Rosenhoj said one of the things that surprised him the most was the “matter-of-fact way” the manager informed him that the apartment was off-limits to foreigners. After Rosehoj confronted the manager about the issue, he says he was somewhat apologetic about it, but at the same time dismissive of the idea that it could be construed as racial discrimination by a foreign customer.

    Rest of the article and comments at http://www.japantimes.co.jp/community/2013/04/23/issues/student-seeking-kyoto-flat-told-no-foreigners-allowed/
    ENDS

    52 Responses to “Japan Times: “Student seeking Kyoto flat told: No foreigners allowed”, and how NJ tie themselves in mental knots”

    1. Pourquoi non? Says:

      I appreciate the politics of this website and that I am suppose to kneejerk to say, “how terrible, how racist” but could someone ask the question, “why?” and get to a really honest answer?

      My experience is that this might not be immediate easy to do but is not impossible.

      For an example, I know that at some Universities there is actually a policy of reverse racism, or positive discrimination, where Korean and Chinese students get to live closer than Japanese students.

      Is it a question of landlord’s policy or a choice of flatmates by the students?

      If it is the landlord’s policy, is it because he has been stung by foreigners in the past?

      What is being defined as “foreigner” here, is it just Caucasians or is it all foreigners? Or is it actually ‘other Asians’, e.g. no Koreans, no Chinese and Caucasians are being bundled in with them?

      Is the objection because of their race, the compatibility of their culture or previous bad experiences?

      I certainly think that room mates should have a stake in deciding who they share an apartment. I would refuse to share a smoker. I would probably refuse to accept buckets of kimchi in my home (but would be happy enough with a Korean if they could accept that). I would refuse someone who did not take off their shoes at the door. I might even have limited compassion for an idiot who I had to tell how to do everything in a broken, second language in my own home. I would prefer to live with people who shared the same, approximate values and did not want to tell me what to do in my own home. None of that would make me a racist.

      But it’s a hell of a lot easier just to say, “no foreigners”.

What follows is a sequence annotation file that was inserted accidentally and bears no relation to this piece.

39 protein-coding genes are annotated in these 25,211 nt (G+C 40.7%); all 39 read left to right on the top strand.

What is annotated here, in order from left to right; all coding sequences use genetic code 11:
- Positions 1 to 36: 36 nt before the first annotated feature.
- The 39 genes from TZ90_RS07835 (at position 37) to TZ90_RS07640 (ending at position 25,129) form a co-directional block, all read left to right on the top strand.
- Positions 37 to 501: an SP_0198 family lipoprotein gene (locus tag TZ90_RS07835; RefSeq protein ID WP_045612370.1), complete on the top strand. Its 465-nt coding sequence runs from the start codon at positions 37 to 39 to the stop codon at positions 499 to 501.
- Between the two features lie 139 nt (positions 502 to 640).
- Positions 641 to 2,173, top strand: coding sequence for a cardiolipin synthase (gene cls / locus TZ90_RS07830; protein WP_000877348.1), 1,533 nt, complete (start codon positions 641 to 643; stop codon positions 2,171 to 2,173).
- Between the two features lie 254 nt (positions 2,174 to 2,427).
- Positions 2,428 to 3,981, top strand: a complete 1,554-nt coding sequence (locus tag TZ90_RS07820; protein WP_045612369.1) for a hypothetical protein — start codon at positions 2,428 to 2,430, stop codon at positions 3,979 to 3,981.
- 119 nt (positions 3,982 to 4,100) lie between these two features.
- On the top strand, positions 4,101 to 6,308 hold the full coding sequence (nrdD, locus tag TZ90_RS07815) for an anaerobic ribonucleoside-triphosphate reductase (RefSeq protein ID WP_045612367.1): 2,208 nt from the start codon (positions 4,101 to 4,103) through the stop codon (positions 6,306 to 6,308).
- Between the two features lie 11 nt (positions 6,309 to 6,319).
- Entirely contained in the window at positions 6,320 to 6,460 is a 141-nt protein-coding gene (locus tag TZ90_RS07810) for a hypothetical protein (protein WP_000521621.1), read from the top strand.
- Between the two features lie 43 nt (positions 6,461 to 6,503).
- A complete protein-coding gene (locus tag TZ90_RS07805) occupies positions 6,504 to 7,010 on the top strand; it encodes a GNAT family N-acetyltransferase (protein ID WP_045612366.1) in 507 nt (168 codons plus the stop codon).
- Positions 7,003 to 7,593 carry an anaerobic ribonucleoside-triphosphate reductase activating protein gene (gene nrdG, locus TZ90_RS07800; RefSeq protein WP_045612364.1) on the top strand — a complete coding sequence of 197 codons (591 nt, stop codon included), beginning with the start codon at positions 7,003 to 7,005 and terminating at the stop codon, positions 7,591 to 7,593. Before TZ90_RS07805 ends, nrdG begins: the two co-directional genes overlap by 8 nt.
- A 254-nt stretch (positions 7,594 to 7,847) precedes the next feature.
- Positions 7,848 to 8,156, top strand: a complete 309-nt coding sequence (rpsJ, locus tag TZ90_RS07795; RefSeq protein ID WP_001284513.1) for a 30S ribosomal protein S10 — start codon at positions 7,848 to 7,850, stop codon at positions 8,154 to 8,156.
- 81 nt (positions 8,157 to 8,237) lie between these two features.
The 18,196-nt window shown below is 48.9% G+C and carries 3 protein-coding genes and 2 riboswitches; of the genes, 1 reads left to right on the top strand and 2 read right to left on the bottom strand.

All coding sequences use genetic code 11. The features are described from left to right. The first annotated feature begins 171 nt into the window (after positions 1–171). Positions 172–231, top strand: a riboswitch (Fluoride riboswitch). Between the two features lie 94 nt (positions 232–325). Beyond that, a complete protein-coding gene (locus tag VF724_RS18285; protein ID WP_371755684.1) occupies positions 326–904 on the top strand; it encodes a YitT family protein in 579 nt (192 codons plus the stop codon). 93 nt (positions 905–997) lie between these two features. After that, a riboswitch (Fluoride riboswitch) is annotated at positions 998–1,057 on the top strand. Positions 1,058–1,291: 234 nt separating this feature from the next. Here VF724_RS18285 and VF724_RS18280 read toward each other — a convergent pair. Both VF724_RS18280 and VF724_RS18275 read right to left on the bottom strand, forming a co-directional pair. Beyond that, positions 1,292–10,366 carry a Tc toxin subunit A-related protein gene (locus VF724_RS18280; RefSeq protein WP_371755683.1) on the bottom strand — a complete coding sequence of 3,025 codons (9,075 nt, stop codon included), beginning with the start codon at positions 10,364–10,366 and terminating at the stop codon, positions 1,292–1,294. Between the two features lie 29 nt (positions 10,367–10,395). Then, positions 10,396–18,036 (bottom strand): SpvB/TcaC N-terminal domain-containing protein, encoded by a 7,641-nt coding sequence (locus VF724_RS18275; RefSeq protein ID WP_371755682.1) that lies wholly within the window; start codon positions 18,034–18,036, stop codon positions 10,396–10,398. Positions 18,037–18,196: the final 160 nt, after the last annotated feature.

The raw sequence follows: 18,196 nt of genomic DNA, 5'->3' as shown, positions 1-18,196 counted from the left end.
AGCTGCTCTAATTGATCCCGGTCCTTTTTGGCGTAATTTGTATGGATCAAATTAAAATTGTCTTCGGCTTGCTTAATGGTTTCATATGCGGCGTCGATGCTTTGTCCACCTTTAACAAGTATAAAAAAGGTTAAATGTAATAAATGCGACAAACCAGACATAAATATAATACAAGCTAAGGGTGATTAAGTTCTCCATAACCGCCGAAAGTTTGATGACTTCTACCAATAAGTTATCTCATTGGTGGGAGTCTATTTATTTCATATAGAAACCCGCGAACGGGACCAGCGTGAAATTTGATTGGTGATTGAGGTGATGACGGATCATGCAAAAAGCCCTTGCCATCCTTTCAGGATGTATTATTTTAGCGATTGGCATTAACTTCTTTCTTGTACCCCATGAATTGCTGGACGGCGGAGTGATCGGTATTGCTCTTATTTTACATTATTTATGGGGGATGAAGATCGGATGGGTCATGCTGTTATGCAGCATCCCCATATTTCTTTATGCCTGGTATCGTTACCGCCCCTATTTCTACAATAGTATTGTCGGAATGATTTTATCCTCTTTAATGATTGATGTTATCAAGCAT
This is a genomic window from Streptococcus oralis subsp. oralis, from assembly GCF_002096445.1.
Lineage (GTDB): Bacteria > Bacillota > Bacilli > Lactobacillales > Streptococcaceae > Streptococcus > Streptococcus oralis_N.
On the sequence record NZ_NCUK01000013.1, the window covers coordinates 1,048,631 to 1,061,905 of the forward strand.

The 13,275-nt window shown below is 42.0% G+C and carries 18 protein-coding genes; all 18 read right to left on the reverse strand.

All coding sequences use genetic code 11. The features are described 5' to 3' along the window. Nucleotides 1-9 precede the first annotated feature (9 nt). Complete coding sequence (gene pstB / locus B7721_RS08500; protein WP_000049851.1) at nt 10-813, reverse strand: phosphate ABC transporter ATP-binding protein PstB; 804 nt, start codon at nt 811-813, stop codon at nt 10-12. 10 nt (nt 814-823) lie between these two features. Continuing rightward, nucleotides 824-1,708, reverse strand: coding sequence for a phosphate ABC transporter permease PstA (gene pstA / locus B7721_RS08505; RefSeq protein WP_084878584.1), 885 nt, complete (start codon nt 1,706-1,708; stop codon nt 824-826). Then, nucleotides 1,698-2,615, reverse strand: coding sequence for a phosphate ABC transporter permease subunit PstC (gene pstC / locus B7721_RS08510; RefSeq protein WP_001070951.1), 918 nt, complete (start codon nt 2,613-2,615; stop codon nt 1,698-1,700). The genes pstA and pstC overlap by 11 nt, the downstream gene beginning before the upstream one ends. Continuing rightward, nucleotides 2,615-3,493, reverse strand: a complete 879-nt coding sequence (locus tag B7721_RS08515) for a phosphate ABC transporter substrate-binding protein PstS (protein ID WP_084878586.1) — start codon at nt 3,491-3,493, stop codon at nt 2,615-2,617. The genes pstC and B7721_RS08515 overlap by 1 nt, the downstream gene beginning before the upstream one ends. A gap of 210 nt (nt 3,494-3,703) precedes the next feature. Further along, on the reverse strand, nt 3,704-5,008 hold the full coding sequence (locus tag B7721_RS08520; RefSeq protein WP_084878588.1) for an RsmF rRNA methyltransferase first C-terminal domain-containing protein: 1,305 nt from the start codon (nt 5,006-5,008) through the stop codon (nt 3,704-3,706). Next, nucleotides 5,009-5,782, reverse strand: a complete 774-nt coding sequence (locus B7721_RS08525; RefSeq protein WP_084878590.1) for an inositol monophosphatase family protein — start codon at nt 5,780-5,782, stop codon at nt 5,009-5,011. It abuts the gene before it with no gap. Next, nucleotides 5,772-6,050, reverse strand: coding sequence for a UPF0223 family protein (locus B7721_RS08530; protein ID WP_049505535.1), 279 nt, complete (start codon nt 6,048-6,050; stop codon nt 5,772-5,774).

I need to admit something at this point. I have been a landlord and run a student house on an absolute racist standard. I only had Japanese students.

      The reason I only had Japanese students is because we had so much unbelievable trouble with “foreign”, meaning white, tenants. The Japanese paid on time in cash, washed the place down when they arrives, washed the place down when they left, always took their shoes off at the door and treated the property and other tenants with respect and consideration, e.g. regarding noise, lack of damages and so on. They were also able to introduce other Japanese tenants which we could instantly trust to the same degree. It was amazing. And they lived fairly communally together.

      If I gave you a break down of experiences we had with Caucasians, some of it would not be printable but typically, rent not paid, people leaving without warning, damage to property, in one case they had a large drunken party in which guest urinated in the hallways and stole brass stair rods, household fittings were remove, rubbish was dumped and left in hallways and shower, they stank and were noisy, the painted walls and tiles without permission, and broke locks to allow them to enter the building, the carpets and bed were filthy after they left and had to be replaced. They moved in other non paying tenants. And I know and have dealt with other landlords having the same problem. Luckily we never experience fights but I know others who have.

      Oh, and the Japanese made less noise when they had sex, if they had sex in the property at all, unlike others.

      It appears to be a ‘rite of passage’ for foreign (Caucasian) students to trash their apartment when they leave and not pay the last month or two’s rent, which the landlord then loses money over.

      The landlord also faces the risk of losing other good tenants, i.e. more income and having to deal with upset neighbors.

      So, please, a little bit more depth of reporting please. I am happy to respond from the point of view of a landlord and on the basis of other landlords’ experience.

      – I see. We should allow landlords to balance the reportage out and portray themselves as victimized. Even though they essentially have the balance of power in the renter-rentee relationship, as witnessed in their ability to act on their prejudices and discriminate against people (as you clearly have above). Hokay. Keep the debate clean, everyone.

      PS: Need a source for your claim, “I know that at some Universities there is actually a policy of reverse racism, or positive discrimination, where Korean and Chinese students get to live closer than Japanese students.” Just stating it as fact without evidence makes you sound like Gregory Clark.

    2. Pourquoi non? Says: